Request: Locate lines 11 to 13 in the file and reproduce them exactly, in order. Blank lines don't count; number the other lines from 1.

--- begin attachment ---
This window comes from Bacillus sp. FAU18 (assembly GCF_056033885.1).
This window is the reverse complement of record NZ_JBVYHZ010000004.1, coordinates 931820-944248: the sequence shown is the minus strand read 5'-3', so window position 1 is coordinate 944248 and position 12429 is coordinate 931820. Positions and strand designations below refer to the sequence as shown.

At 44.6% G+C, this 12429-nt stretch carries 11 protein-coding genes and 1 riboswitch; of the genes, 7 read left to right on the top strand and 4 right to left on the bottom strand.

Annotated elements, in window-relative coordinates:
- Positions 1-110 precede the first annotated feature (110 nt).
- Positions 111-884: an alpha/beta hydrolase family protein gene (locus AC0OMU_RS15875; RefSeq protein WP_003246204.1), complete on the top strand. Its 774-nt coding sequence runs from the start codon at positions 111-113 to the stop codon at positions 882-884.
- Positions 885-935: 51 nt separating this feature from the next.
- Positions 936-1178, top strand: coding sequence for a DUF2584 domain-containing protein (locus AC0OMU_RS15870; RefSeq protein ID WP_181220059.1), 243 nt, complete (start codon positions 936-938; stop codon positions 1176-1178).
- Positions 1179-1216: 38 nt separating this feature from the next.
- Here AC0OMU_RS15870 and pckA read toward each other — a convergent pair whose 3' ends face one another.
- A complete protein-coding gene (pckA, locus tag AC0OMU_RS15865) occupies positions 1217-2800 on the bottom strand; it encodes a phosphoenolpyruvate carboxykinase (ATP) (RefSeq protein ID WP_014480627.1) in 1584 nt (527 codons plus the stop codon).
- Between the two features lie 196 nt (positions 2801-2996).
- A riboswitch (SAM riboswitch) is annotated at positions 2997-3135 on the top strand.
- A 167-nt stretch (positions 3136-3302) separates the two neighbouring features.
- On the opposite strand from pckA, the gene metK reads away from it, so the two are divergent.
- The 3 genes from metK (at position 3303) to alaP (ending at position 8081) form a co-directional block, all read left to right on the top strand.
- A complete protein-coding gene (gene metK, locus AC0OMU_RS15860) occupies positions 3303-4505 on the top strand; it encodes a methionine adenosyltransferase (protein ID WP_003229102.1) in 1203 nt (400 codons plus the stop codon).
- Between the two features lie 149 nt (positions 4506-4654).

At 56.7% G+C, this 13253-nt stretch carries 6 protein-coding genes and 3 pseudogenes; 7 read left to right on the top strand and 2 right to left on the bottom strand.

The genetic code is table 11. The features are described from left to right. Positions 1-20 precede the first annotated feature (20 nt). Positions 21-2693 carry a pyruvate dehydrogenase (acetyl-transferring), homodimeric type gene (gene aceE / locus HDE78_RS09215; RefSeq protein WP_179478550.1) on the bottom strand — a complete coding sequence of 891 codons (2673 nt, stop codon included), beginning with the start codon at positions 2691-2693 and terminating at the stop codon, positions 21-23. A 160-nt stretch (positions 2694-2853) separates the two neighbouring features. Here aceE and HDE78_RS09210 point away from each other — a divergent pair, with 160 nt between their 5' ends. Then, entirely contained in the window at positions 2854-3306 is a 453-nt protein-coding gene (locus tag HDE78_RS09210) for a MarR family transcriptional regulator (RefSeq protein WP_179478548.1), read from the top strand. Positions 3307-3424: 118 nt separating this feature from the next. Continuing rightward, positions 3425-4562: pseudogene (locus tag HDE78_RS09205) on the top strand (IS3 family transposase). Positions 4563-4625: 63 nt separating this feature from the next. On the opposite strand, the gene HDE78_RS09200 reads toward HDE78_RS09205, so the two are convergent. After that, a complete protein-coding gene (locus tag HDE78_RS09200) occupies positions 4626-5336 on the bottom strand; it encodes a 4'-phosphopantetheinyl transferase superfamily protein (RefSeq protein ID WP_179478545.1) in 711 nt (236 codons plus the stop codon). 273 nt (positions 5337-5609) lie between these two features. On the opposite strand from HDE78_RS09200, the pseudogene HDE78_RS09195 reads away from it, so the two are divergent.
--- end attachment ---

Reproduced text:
- A complete protein-coding gene (pckA, locus tag AC0OMU_RS15865) occupies positions 1217-2800 on the bottom strand; it encodes a phosphoenolpyruvate carboxykinase (ATP) (RefSeq protein ID WP_014480627.1) in 1584 nt (527 codons plus the stop codon).
- Between the two features lie 196 nt (positions 2801-2996).
- A riboswitch (SAM riboswitch) is annotated at positions 2997-3135 on the top strand.